If you run the "vanilla" installation long enough to convince yourself that not a single 0x124 crash has occurred, start installing updates and applications slowly, always pausing between successive additions long enough to get a feel for whether the machine is still free from 0x124 crashes. 
    Should the crashing resume, obviously the very last software addition(s) may be somehow linked to the root cause.
    If stop 0x124 errors persist despite the steps above, and the hardware is under warranty, consider returning it and requesting a replacement which does not suffer periodic MCE events. 
    Be aware that attempting the subsequent hardware troubleshooting steps may, in some cases, void your warranty:
    8) Clean and carefully remove any dust from the inside of the machine.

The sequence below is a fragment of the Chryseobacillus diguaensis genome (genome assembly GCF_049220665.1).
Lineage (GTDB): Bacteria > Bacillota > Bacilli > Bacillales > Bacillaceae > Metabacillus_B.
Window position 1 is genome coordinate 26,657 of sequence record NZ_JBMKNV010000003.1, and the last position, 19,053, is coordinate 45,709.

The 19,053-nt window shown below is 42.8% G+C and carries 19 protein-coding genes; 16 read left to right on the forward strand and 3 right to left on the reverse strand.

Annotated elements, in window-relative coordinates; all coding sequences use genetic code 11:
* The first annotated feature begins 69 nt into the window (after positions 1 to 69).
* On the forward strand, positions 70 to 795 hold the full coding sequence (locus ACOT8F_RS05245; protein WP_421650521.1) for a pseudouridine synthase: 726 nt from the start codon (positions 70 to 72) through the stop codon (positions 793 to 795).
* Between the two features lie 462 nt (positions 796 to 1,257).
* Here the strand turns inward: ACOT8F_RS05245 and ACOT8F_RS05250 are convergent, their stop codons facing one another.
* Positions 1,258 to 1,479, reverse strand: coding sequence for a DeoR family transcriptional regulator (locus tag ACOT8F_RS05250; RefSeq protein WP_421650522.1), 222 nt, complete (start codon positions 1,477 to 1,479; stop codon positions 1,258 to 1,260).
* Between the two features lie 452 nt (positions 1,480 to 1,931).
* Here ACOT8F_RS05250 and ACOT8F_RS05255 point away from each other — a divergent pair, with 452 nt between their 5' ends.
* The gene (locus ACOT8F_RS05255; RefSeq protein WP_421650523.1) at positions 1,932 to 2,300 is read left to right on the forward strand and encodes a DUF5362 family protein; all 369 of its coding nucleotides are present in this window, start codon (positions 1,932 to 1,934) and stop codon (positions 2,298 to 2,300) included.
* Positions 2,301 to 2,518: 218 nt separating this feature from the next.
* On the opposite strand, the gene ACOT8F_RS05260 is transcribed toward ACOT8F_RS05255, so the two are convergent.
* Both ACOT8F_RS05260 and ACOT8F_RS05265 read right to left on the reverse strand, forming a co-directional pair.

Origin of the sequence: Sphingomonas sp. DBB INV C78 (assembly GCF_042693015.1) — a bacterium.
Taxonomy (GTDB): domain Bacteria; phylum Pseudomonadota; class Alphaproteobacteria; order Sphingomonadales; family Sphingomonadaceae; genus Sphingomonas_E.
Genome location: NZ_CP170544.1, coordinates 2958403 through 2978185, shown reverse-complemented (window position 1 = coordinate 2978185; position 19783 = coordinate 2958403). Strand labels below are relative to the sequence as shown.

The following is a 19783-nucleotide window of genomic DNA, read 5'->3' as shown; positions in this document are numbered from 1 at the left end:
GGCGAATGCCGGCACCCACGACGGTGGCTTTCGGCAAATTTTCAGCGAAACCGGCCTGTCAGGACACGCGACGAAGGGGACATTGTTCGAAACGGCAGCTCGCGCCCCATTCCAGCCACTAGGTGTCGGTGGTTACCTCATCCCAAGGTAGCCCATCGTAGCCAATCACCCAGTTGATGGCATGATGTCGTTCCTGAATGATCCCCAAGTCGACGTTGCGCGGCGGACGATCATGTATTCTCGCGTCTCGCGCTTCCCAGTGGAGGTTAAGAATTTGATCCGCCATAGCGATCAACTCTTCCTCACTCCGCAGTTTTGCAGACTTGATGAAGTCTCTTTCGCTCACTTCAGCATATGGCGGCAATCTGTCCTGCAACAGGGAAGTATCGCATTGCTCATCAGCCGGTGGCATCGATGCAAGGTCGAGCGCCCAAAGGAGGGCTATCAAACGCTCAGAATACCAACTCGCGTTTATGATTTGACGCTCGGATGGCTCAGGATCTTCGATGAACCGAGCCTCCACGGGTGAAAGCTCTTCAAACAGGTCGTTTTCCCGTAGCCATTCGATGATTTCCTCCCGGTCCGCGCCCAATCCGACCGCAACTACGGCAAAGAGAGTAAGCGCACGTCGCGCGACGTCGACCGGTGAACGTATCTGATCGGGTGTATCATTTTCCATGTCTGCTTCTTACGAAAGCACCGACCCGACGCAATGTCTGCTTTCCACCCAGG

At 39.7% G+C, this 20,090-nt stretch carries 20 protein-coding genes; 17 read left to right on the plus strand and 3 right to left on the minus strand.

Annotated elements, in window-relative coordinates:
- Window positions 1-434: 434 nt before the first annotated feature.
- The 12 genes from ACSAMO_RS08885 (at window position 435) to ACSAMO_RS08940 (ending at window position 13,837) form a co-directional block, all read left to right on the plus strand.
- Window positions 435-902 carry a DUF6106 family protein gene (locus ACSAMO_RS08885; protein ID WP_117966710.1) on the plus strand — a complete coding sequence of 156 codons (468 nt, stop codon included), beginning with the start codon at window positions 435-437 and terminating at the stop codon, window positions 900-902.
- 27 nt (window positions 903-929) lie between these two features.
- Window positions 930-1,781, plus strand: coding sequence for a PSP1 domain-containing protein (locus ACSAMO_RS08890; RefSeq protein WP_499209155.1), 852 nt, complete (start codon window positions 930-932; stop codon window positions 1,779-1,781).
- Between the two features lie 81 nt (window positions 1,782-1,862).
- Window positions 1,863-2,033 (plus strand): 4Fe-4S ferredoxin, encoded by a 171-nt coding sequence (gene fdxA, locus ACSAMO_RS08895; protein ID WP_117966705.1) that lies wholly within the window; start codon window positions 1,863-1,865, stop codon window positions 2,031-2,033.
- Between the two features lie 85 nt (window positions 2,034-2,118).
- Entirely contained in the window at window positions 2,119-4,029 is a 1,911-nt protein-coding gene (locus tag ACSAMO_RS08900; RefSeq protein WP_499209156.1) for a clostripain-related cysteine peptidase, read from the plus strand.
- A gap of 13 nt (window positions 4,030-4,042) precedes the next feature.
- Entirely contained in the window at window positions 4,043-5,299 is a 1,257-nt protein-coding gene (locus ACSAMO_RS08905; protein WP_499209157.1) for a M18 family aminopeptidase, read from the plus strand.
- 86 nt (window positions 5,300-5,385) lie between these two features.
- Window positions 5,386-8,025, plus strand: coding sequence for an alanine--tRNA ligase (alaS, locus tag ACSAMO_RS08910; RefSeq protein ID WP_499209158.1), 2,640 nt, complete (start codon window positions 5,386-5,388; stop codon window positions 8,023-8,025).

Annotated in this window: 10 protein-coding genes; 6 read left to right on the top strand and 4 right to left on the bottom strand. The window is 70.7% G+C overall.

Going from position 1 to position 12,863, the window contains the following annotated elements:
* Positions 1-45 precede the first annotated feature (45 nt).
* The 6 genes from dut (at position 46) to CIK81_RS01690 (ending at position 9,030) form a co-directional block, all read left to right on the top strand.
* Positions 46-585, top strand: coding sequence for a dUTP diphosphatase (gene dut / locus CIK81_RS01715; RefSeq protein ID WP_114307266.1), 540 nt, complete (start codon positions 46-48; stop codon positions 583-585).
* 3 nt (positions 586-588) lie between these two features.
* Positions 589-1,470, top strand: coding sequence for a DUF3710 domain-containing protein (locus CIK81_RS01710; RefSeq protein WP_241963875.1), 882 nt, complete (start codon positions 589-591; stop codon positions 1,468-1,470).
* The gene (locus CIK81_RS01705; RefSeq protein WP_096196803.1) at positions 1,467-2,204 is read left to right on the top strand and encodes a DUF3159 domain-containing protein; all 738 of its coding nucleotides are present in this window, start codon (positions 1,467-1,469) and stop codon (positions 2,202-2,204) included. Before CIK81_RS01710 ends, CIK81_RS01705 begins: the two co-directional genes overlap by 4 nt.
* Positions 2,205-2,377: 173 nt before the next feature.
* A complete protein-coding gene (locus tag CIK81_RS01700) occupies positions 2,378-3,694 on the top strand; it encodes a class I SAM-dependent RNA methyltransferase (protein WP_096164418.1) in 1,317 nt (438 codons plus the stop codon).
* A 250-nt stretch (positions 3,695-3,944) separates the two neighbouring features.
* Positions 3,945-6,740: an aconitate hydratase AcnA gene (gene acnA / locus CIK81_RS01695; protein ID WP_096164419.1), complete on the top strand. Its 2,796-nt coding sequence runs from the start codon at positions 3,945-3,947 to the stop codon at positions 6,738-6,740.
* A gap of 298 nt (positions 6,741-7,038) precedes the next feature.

Reseat all connectors and memory modules. 
    Use a can of compressed air to clean out the RAM DIMM sockets as much as possible.
    9) If all else fails, start removing items of hardware one-by-one in the hope that the culprit is something non-essential which can be removed. 
    Obviously, this type of testing is a lot easier if you've got access to equivalent components in order to perform swaps.
    Should you find yourself in the situation of having performed all of the steps above without a resolution of the symptom, unfortunately the most likely reason is because the error message is literally correct - something is fundamentally wrong with the machine's hardware.
    see this link BSOD Multiple Crashes.
    Also this link Jared's BSOD Debugging: Debugging 0x124

    But reading this thread and the steps you already have done i suspect your CPU is faulty, especially because you already changed the mobo.

    Look into your Kasparsky software, it has some drivers from 2015.
    See if there is a newer version for your Intel management engine driver.
      My Computer